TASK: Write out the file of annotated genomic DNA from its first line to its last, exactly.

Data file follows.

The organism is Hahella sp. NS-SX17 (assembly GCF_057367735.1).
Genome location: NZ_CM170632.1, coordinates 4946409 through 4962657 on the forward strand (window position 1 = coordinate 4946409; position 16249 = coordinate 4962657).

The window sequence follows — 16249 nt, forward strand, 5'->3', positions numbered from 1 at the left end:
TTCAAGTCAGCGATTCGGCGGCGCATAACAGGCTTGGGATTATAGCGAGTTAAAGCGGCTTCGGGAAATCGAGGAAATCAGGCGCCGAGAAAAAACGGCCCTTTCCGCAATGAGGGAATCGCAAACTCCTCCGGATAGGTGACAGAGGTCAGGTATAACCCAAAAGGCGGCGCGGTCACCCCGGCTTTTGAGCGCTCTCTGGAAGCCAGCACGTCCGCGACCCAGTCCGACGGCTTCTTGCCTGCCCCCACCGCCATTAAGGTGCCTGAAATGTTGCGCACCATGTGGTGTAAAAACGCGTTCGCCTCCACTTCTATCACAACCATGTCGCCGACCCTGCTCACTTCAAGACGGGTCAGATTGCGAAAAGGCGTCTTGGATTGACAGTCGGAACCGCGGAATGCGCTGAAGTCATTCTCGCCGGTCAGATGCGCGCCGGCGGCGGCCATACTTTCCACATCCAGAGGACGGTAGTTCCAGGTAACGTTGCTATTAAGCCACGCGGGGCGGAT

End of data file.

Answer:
The organism is Hahella sp. NS-SX17 (assembly GCF_057367735.1).
Genome location: NZ_CM170632.1, coordinates 4946409 through 4962657 on the forward strand (window position 1 = coordinate 4946409; position 16249 = coordinate 4962657).

The window sequence follows — 16249 nt, forward strand, 5'->3', positions numbered from 1 at the left end:
TTCAAGTCAGCGATTCGGCGGCGCATAACAGGCTTGGGATTATAGCGAGTTAAAGCGGCTTCGGGAAATCGAGGAAATCAGGCGCCGAGAAAAAACGGCCCTTTCCGCAATGAGGGAATCGCAAACTCCTCCGGATAGGTGACAGAGGTCAGGTATAACCCAAAAGGCGGCGCGGTCACCCCGGCTTTTGAGCGCTCTCTGGAAGCCAGCACGTCCGCGACCCAGTCCGACGGCTTCTTGCCTGCCCCCACCGCCATTAAGGTGCCTGAAATGTTGCGCACCATGTGGTGTAAAAACGCGTTCGCCTCCACTTCTATCACAACCATGTCGCCGACCCTGCTCACTTCAAGACGGGTCAGATTGCGAAAAGGCGTCTTGGATTGACAGTCGGAACCGCGGAATGCGCTGAAGTCATTCTCGCCGGTCAGATGCGCGCCGGCGGCGGCCATACTTTCCACATCCAGAGGACGGTAGTTCCAGGTAACGTTGCTATTAAGCCACGCGGGGCGGAT